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Is day care safe during the coronavirus pandemic? It depends. Here are some guidelines.

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Alexander, Cassidy
Publication Date: 
18 May 2020


Child care during the coronavirus pandemic can best be described as clinical. 

Temperature checks, hand-washing and face masks are constants at preschools and child care centers around the country. Class sizes have limits, and some lunchrooms and common areas are off-limits. The safety measures pose a constant reminder to families: These are not normal times. 

As parts of the country tiptoe back toward more normal routines, working parents are desperate for child care. Still, they must weigh the risks of sending their children outside the safety of their homes to be cared for by someone else.

The big question: Is it safe? 

“We don’t know,” said Danette Glassy, a Seattle-area pediatrician. “There’s no scientific answer to that question until we have more time under our belts.” 

Parents and day care providers should consider the size of the outbreak in their area and commit to health and safety measures recommended by the U.S. Centers for Disease Control and Prevention. The goal: Reduce exposure to the virus wherever possible. 

A few blocks from the ocean, Imagination Station in Daytona Beach, Florida, was closed through April. Now children are back at the facility every day – but they interact with the same small groups of classmates, wash their hands over and over and play only with toys that can be easily cleaned. Owner Kim Vukelja said she reopened because her employees wanted to come back to work.

“You’re on a precipice,” she said. “You don’t know which way to go.”

Enrollment is a fraction of what it usually is, but the parents who send their kids each day are grateful for the help. 

“Basically, we felt the virus is not going to go anywhere,” Melissa Owens said as she dropped off her 4-year-old daughter, Cora, at Imagination Station. She works for an agency that staffs clinical labs, like the ones that process coronavirus tests. “We just need to be vigilant to make sure our school is going to keep students and parents safe with all the protocols.”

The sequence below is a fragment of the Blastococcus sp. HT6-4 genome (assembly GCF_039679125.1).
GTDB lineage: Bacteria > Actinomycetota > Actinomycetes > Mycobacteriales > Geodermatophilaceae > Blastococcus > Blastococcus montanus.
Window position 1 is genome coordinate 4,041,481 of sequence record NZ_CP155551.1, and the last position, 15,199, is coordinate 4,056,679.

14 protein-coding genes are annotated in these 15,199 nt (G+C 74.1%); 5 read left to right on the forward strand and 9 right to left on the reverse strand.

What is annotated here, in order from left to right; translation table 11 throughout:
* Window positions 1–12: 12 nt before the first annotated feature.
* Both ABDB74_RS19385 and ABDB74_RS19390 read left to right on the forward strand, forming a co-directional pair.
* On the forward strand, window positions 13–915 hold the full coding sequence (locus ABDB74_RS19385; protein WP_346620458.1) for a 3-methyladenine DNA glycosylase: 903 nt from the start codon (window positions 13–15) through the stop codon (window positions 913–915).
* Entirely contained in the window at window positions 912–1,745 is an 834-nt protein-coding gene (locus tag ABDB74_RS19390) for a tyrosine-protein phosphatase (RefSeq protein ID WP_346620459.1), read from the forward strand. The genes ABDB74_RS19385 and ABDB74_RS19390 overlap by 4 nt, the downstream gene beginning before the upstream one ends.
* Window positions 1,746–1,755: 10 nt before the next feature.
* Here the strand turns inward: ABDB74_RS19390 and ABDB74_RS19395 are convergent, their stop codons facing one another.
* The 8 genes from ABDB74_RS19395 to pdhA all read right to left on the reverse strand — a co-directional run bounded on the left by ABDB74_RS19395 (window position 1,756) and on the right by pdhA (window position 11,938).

At Imagination Station, those protocols include allowing only one parent to pick up or drop off a child, at assigned and staggered times. A teacher in a mask takes the child’s temperature with a contactless thermometer before he or she can go inside. Children have to deposit their lunchboxes in class-specific bins, so there’s less cross-contamination. They go to the playground, then must wash their hands before they do anything else. Their parents may not come inside. 

Children of health care providers, first responders and other essential workers have returned to day cares in almost every state, following similar routines. 

For many parents, it’s more than a safety decision. It’s an economic one. They cannot work if they cannot send their children somewhere during the day. 

Figuring out whether that’s a good idea depends on a lot of factors, said Kate Connor, an assistant professor of pediatrics at Johns Hopkins University and the medical director of the Rales Health Center at KIPP Baltimore, a charter school. 

“ ‘Safe’ is a relative term now,” Connor said. “All of these things are sort of risk-reduction traits essentially, but none of them will be 100%, particularly if COVID is still circulating in the community.”

Where you live matters

Providers and parents must consider the infection rate in their community. There are nearly 1.5 million confirmed cases in the USA, but the actual number is probably much higher. 

Ideally, where child care providers reopen, there will have been at least two weeks of declining or plateauing hospitalizations and deaths, Connor said. There will be enough testing to identify new cases. And there will be enough people in the public health network who are trained in contact tracing: tracking where infected people have been and notifying people who might have been exposed. 

All of that is hard for people to discern on their own. That’s why state-specific information such as stay-at-home orders and guidance on phased reopenings is so important. Every day, state officials announce updates and ease restrictions based on what they see.

Still, if a state is reopening, that doesn’t necessarily mean everything is fine.

“You will still have to always assume that the person you’re interacting with could have COVID,” Glassy said. 

It's unclear how big a role children may play in the spread of the virus to adults. Adults and children with compromised immune systems or preexisting conditions are always at increased risk. 




Entered Date: 
20 May 2020
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